Considered to be ‘out of step’ with the majority of the country

There is a strong feeling that Priti Patel is out of step with the majority of this country – including her own constituency – by continuing to deny asylum seekers a right to work.

A recent survey carried out on behalf of the Lift the Ban Coalition showed that 70 per cent of those consulted believe asylum seekers should have the right to work, including in the Home Secretary’s Witham constituency in Essex.

The Lift the Ban Coalition includes businesses, economic think tanks, recruitment firms, trade unions, refugee organisations and faith groups.

Ms Patel is also thought to be at loggerheads with members of her own cabinet, including Justice Secretary Dominic Raab and Chancellor Rishi Sunak, after insisting at the Tory Party conference earlier this month that the ban should remain in force.         Her stubbornness comes despite a High Court Judge ruling last week that the government was acting unlawfully by denying Honduran asylum seeker Allan Cordona the right to work.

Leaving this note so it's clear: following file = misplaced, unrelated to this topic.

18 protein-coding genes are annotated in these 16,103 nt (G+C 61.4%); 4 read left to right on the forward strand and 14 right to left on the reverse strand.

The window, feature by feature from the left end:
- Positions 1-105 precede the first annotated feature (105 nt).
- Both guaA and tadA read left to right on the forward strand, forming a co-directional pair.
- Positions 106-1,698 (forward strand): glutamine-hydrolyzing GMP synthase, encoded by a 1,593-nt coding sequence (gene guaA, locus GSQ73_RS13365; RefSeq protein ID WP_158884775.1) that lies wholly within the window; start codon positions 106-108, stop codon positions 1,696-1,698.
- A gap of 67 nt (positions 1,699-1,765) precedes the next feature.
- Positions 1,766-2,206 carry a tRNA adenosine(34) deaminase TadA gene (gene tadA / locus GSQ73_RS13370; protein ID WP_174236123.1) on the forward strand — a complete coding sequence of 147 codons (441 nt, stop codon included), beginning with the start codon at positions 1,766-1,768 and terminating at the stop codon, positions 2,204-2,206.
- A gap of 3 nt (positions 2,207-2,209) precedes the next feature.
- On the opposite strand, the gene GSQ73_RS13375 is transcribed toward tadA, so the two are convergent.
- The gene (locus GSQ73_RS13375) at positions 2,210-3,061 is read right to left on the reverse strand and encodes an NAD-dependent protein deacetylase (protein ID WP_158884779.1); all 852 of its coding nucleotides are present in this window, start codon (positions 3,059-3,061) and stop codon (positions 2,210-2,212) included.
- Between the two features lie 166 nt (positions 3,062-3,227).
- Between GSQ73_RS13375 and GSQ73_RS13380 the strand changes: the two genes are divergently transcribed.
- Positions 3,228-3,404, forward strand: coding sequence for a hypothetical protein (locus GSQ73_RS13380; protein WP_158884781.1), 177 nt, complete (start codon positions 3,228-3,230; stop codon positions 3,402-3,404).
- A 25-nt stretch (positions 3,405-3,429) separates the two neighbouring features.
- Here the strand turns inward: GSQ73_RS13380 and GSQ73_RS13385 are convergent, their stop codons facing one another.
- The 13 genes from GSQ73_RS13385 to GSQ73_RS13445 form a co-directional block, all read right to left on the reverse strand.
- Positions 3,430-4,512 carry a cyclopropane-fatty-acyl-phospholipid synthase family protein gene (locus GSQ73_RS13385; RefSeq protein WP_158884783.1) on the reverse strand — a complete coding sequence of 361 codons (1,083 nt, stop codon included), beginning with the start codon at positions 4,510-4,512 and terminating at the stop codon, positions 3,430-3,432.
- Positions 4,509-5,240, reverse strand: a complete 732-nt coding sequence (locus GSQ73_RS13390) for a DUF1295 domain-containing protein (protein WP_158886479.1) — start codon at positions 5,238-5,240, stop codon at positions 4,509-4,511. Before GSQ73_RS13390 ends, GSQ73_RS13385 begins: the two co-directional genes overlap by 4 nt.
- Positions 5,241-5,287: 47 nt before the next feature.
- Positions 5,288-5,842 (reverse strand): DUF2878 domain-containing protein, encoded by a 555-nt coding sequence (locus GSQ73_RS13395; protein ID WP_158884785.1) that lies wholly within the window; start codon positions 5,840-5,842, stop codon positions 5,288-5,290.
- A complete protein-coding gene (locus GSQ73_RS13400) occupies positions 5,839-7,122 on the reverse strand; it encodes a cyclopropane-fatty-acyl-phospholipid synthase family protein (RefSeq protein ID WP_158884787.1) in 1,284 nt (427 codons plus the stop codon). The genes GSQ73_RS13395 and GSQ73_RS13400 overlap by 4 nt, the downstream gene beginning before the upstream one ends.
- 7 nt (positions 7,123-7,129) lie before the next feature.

Mr Cordona, his wife and four year old daughter have been forced to rely on foodbanks to survive.  They are expected to live on £5.65 per day per person, which campaigners say is causing destitution and declining mental health among asylum seekers.

Tim Naor Hilton, Refugee Action Chief executive said: “These results show that when it comes to giving people in our asylum system the right to work Priti Patel, Boris Johnson and Cabinet ministers are badly out of step with the British public.

Poll after poll shows voters back lifting the ban, because it is common sense.  Preventing people from working stops integration, costs the taxpayer almost £200 million a year and causes appalling mental health problems among refugees”.

Paul Hook, campaign and support group Assylum Matters director said: “It makes no sense for the government to stop people from using their skills to play a full part in society.  This misguided, unpopular policy has done enough harm”.

“Britain is suffering a labour shortage of one million workers according to government statistics.